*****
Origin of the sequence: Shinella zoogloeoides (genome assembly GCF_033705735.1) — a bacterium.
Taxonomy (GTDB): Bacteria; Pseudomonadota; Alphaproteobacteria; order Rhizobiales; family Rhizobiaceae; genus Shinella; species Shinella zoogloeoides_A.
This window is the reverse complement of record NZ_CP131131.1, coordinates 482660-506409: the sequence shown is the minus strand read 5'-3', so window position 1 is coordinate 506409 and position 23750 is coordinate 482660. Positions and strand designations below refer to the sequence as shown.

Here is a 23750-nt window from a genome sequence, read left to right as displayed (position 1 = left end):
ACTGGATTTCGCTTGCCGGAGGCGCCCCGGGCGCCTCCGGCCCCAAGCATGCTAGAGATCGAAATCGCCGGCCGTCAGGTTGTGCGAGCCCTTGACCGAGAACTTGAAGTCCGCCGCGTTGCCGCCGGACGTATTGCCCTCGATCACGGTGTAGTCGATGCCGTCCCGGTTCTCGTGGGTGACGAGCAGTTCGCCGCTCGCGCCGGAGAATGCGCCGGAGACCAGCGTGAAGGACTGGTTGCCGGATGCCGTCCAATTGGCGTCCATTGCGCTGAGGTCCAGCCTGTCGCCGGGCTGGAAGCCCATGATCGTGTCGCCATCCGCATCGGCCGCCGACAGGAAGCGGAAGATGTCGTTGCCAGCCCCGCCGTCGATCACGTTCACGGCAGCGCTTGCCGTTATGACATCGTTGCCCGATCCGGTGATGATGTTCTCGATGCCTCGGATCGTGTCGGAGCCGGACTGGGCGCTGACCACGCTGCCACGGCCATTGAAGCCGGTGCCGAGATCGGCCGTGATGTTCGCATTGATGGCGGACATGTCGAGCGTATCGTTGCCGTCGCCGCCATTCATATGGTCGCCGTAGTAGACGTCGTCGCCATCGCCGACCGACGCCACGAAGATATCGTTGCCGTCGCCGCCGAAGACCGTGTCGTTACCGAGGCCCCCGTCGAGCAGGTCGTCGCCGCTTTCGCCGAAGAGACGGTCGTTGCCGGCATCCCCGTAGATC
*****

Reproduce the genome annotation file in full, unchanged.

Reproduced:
Origin of the sequence: Shinella zoogloeoides (genome assembly GCF_033705735.1) — a bacterium.
Taxonomy (GTDB): Bacteria; Pseudomonadota; Alphaproteobacteria; order Rhizobiales; family Rhizobiaceae; genus Shinella; species Shinella zoogloeoides_A.
This window is the reverse complement of record NZ_CP131131.1, coordinates 482660-506409: the sequence shown is the minus strand read 5'-3', so window position 1 is coordinate 506409 and position 23750 is coordinate 482660. Positions and strand designations below refer to the sequence as shown.

Here is a 23750-nt window from a genome sequence, read left to right as displayed (position 1 = left end):
ACTGGATTTCGCTTGCCGGAGGCGCCCCGGGCGCCTCCGGCCCCAAGCATGCTAGAGATCGAAATCGCCGGCCGTCAGGTTGTGCGAGCCCTTGACCGAGAACTTGAAGTCCGCCGCGTTGCCGCCGGACGTATTGCCCTCGATCACGGTGTAGTCGATGCCGTCCCGGTTCTCGTGGGTGACGAGCAGTTCGCCGCTCGCGCCGGAGAATGCGCCGGAGACCAGCGTGAAGGACTGGTTGCCGGATGCCGTCCAATTGGCGTCCATTGCGCTGAGGTCCAGCCTGTCGCCGGGCTGGAAGCCCATGATCGTGTCGCCATCCGCATCGGCCGCCGACAGGAAGCGGAAGATGTCGTTGCCAGCCCCGCCGTCGATCACGTTCACGGCAGCGCTTGCCGTTATGACATCGTTGCCCGATCCGGTGATGATGTTCTCGATGCCTCGGATCGTGTCGGAGCCGGACTGGGCGCTGACCACGCTGCCACGGCCATTGAAGCCGGTGCCGAGATCGGCCGTGATGTTCGCATTGATGGCGGACATGTCGAGCGTATCGTTGCCGTCGCCGCCATTCATATGGTCGCCGTAGTAGACGTCGTCGCCATCGCCGACCGACGCCACGAAGATATCGTTGCCGTCGCCGCCGAAGACCGTGTCGTTACCGAGGCCCCCGTCGAGCAGGTCGTCGCCGCTTTCGCCGAAGAGACGGTCGTTGCCGGCATCCCCGTAGATC